In the example below, the orange div is transformed by 100% of its width and 50% of its height:

See the Pen CSS transform - percentages by HubSpot (@hubspot) on CodePen.

In addition to translate(), we can also use the translateX() and translateY() methods. translateX() moves an element only horizontally, and takes one argument:

See the Pen CSS transform: translateX by HubSpot (@hubspot) on CodePen.

Similarly, the translateY() method moves an element vertically. It also takes only one argument:

See the Pen CSS transform: translateY by HubSpot (@hubspot) on CodePen.


CSS Transform: Scale

The scale() transform method changes the size of the target element. If we provide one argument with scale(), we increase or decrease the size of the element by a multiple of its original size.

For example:

See the Pen CSS transform: scale 1 by HubSpot (@hubspot) on CodePen.

Or, we can make it smaller:

See the Pen CSS transform: scale 2 by HubSpot (@hubspot) on CodePen.

If we give two arguments to scale() (separated by a comma), the first argument specifies the horizontal scaling and the second specifies the vertical scaling:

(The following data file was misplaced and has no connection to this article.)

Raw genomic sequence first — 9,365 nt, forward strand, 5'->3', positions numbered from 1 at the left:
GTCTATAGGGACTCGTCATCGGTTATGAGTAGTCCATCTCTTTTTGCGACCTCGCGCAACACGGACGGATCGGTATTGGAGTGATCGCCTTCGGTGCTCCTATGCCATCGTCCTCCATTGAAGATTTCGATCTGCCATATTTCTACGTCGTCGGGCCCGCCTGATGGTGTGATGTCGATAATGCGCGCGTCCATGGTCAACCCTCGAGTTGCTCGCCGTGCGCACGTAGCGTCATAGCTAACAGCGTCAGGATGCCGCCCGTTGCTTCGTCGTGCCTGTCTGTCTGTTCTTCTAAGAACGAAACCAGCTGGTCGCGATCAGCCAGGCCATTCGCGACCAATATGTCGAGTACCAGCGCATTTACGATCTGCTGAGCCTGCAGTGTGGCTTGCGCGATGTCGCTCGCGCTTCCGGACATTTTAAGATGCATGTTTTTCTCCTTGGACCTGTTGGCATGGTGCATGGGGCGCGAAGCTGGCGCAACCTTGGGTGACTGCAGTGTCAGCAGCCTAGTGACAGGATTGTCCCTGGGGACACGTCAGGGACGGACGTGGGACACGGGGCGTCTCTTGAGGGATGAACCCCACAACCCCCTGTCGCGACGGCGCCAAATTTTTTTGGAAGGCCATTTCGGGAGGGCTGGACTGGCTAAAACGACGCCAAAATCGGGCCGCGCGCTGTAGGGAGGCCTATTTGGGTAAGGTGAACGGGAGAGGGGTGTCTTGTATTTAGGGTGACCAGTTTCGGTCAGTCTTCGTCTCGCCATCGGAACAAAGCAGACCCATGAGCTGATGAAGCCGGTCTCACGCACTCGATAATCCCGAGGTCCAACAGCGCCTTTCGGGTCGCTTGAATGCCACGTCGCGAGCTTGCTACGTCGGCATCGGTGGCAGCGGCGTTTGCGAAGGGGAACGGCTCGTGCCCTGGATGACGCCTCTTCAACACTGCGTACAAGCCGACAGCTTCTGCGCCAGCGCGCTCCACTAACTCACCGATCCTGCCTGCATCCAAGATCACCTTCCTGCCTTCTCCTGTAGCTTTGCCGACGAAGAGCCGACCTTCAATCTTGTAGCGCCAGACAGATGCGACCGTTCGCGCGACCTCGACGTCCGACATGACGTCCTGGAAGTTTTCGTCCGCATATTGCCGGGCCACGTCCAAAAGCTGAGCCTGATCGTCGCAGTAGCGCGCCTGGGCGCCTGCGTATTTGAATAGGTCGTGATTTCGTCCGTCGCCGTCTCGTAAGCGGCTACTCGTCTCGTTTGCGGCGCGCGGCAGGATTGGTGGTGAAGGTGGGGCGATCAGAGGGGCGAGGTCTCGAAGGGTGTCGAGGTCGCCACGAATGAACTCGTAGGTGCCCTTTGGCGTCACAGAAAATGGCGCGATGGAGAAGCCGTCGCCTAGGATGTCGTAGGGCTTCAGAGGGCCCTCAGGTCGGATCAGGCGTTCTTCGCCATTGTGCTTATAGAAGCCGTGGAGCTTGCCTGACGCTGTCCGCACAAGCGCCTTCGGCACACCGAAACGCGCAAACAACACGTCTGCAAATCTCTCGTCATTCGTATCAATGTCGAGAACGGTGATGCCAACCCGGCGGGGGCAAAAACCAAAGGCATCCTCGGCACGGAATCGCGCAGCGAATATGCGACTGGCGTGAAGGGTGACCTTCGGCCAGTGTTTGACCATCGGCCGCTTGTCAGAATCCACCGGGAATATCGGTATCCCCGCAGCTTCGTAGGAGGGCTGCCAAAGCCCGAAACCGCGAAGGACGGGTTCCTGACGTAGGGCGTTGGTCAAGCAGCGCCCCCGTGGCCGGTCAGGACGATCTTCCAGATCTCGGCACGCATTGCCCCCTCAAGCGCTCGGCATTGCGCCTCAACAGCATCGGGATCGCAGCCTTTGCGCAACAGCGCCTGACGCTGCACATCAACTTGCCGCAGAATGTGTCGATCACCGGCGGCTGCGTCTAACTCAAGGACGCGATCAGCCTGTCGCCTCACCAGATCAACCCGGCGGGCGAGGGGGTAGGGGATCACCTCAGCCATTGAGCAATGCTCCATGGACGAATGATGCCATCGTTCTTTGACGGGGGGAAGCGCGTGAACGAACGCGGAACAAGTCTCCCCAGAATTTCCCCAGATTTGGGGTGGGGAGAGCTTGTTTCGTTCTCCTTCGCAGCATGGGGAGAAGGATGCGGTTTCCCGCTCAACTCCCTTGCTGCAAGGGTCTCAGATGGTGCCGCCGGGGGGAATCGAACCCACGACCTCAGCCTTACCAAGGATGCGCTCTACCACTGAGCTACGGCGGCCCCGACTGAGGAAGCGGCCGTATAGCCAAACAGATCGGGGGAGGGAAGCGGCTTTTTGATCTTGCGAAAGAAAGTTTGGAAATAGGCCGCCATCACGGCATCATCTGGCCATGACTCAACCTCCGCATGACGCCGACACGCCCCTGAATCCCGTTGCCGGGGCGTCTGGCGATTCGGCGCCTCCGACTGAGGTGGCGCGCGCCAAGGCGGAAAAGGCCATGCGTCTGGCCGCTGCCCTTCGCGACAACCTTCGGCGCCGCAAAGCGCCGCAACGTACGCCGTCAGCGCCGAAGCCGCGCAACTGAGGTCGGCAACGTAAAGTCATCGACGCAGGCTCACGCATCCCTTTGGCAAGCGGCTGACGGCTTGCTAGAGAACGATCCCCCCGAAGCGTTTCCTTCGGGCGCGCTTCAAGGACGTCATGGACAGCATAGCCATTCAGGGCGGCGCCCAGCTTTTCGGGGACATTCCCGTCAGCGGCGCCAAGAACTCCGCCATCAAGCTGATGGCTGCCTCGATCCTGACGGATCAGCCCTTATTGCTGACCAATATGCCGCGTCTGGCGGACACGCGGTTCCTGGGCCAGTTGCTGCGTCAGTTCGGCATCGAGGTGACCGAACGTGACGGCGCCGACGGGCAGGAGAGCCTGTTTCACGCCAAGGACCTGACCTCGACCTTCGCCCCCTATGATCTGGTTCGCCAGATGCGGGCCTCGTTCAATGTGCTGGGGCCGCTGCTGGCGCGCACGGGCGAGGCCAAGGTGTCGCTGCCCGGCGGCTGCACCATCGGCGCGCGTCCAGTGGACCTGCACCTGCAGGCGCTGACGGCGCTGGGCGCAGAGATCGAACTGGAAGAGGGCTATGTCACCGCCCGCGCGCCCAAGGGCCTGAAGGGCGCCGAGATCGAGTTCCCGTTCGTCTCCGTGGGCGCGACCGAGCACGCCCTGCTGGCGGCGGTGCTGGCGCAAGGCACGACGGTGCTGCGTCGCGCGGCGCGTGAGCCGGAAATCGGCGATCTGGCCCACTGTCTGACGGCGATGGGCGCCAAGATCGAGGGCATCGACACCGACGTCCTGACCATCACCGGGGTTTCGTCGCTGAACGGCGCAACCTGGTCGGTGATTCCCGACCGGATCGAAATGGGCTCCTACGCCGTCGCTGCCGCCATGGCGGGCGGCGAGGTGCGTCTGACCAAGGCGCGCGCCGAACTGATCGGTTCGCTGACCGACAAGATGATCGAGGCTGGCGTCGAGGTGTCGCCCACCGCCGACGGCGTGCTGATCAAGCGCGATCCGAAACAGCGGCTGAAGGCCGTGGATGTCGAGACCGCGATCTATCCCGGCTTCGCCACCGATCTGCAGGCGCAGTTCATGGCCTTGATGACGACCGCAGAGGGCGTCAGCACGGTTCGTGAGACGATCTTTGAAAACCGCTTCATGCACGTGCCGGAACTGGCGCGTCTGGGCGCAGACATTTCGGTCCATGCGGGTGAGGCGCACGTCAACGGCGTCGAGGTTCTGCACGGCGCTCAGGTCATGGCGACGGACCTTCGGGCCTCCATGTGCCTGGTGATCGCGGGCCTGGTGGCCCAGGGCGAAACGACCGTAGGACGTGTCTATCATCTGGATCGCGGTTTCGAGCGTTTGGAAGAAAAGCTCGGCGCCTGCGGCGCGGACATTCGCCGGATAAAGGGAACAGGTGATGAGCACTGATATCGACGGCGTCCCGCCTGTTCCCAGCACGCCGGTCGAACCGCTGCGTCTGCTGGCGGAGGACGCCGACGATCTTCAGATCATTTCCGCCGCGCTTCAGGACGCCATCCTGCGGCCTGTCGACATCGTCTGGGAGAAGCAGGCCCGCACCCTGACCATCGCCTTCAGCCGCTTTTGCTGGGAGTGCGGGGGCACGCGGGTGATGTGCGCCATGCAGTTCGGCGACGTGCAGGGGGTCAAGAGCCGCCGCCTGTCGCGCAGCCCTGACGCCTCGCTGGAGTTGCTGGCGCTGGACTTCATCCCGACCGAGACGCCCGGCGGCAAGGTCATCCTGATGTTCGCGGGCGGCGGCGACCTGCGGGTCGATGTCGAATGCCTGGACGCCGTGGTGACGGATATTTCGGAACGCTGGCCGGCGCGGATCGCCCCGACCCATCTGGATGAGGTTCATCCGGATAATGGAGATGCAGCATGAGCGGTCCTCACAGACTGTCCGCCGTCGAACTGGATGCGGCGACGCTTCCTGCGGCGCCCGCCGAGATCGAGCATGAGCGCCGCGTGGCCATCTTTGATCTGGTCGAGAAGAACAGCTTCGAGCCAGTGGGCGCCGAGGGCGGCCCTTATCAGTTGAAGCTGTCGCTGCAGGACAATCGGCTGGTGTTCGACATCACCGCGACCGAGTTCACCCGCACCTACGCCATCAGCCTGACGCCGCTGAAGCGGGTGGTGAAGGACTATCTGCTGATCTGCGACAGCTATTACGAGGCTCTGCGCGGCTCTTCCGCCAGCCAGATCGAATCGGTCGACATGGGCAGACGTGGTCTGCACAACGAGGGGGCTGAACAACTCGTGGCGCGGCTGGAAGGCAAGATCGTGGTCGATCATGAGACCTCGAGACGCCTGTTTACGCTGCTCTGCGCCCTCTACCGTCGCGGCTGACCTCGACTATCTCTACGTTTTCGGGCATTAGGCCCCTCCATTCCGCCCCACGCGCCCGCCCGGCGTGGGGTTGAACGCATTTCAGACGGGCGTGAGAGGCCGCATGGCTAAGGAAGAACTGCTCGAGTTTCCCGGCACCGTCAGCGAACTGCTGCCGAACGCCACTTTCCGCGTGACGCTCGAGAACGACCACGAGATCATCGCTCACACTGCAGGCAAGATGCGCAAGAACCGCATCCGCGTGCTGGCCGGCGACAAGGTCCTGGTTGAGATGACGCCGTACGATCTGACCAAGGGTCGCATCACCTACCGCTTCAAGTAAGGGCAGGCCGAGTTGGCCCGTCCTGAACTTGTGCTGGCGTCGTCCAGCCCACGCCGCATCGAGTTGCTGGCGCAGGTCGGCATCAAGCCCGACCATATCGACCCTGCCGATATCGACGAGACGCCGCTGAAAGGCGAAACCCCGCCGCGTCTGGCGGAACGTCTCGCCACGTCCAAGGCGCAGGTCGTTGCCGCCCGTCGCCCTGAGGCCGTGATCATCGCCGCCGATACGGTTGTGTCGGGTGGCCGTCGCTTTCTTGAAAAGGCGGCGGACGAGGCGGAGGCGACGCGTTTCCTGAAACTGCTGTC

See the Pen CSS transform: scale 3 by HubSpot (@hubspot) on CodePen.

We can also use the scaleX() and scaleY() methods. The scaleX() method changes the horizontal scaling of an element. It takes one argument:

See the Pen CSS transform: scaleX by HubSpot (@hubspot) on CodePen.

scaleY() does the same as scaleX(), but for vertical scaling:

See the Pen CSS transform: scaleY by HubSpot (@hubspot) on CodePen.


CSS Transform: Rotate

The rotate() method, as you might guess, rotates a page element. By default, the element will rotate around its center.

We can specify the rotation in terms of degrees, radians, or turns (from 0turn to 1turn). In the example below, I've shown each of these:

See the Pen CSS transform: rotate by HubSpot (@hubspot) on CodePen.

We can also change the point of rotation with the transform-origin property, as we'll see later.

CSS Transform: Skew

The skew() method skews, or slants, an element along its X and/or Y axes. Its arguments specify the horizontal and vertical angle of the skew, respectively.

See the Pen CSS transform: skew by HubSpot (@hubspot) on CodePen.

There's also skewX(), which skews our div on the horizontal axis only:

See the Pen CSS transform: skewX by HubSpot (@hubspot) on CodePen.

skewY() does the same on the vertical axis only:

See the Pen CSS transform: skewY by HubSpot (@hubspot) on CodePen.